Experienced Legal Advocacy For Employment Law Matters

NY Court of Appeals Holds that Yoga Instructors Can Be Independent Contractors

On Behalf of | Nov 9, 2016 | Employment Law

I usually blog about New Jersey unemployment cases and determinations but there is an interesting case that was just decided in New York that is worth noting. Although the legal standard for entitlement to unemployment benefits differs between the states, both New Jersey and New York ultimately look to see how much “control” the business exercises over the worker in making its determination on how the relationship should be classified. The more control a business has over the worker in the nature and manner of the work performed, the more likely it is that he or she will be considered an employee who is entitled to unemployment benefits.

In the New York case, Yoga Vida NYC, Inc. v. Commissioner of Labor, No. 130 (N.Y. Oct. 25, 2016), the New York State Court of Appeals issued a rare decision, concluding that the employer yoga studio did not exercise sufficient control over certain of its instructors to create an employment relationship, thereby disqualifying the workers for unemployment compensation benefits.

Yoga Vida, a Manhattan-based yoga studio, offers classes taught by both staff instructors, classified as employees, and non-staff instructors, classified as independent contractors. The NYS Unemployment Insurance Appeal Board held that the non-staff instructors were misclassified as independent contractors and that Yoga Vida was therefore responsible for paying additional unemployment contributions. Yoga Vida appealed to the Appellate Division, which affirmed the determination of the Appeal Board. The NYS Court of Appeals reversed, finding that the non-staff instructors were not employees because Yoga Vida did not exercise sufficient control “over the results produced and the means used to achieve the results.”

The Court relied on the following in support of its decision:

  • The instructors made their own schedules and chose how they were paid – either hourly or on a percentage basis;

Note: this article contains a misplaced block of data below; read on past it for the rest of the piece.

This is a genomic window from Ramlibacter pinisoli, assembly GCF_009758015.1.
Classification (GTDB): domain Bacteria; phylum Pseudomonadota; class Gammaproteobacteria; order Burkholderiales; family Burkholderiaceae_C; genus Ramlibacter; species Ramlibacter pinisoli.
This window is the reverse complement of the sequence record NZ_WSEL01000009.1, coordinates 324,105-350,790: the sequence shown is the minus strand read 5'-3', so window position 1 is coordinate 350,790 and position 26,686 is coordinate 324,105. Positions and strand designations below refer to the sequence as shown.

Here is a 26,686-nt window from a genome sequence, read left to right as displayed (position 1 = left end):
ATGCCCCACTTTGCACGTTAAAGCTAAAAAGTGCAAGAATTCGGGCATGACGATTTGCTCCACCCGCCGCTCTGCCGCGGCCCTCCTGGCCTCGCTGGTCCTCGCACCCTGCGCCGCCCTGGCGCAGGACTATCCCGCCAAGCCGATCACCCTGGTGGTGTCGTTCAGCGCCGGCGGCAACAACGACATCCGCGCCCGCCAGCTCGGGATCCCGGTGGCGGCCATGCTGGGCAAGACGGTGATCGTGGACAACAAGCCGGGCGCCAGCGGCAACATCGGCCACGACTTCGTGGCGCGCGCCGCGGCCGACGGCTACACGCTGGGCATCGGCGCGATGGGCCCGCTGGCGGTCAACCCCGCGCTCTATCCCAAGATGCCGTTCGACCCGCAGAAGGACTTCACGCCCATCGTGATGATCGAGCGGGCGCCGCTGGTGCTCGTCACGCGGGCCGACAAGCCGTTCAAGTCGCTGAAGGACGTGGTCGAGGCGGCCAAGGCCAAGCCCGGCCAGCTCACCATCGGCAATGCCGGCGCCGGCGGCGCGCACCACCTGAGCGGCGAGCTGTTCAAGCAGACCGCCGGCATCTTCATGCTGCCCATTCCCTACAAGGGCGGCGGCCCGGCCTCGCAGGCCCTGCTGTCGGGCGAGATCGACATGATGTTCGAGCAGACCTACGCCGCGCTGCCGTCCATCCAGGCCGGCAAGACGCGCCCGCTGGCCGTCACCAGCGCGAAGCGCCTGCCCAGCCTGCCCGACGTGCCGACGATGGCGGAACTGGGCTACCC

• The non-staff instructors were only paid if a certain number of students attended their classes (the staff instructors were paid regardless of whether anyone attended a class);
  • Yoga Vida did not restrict the non-staff instructors from teaching at other studios;
  • The instructors were not required to attend staff meetings or receive training.

The Court found that the “incidental control” the studio exercised over the non-staff workers, such as determining if the instructors had the proper licenses; publishing a master schedule on its web site; providing space for the classes; and providing a substitute instructor, if necessary – did not warrant a finding of employee status. The Court did not view as dispositive that the studio generally determined the fee it charged to students and collected it directly from the students. Finally the Court held that students providing feedback on the non-staff instructors did not render the instructors employees.

Employers and workers need to understand that all employment classifications determinations are fact-dependent. I recommend that businesses conduct a self-assessment of their independent contractor models, with the supervision of counsel, to determine the risk of a classification challenge from their independent contractors or government agencies.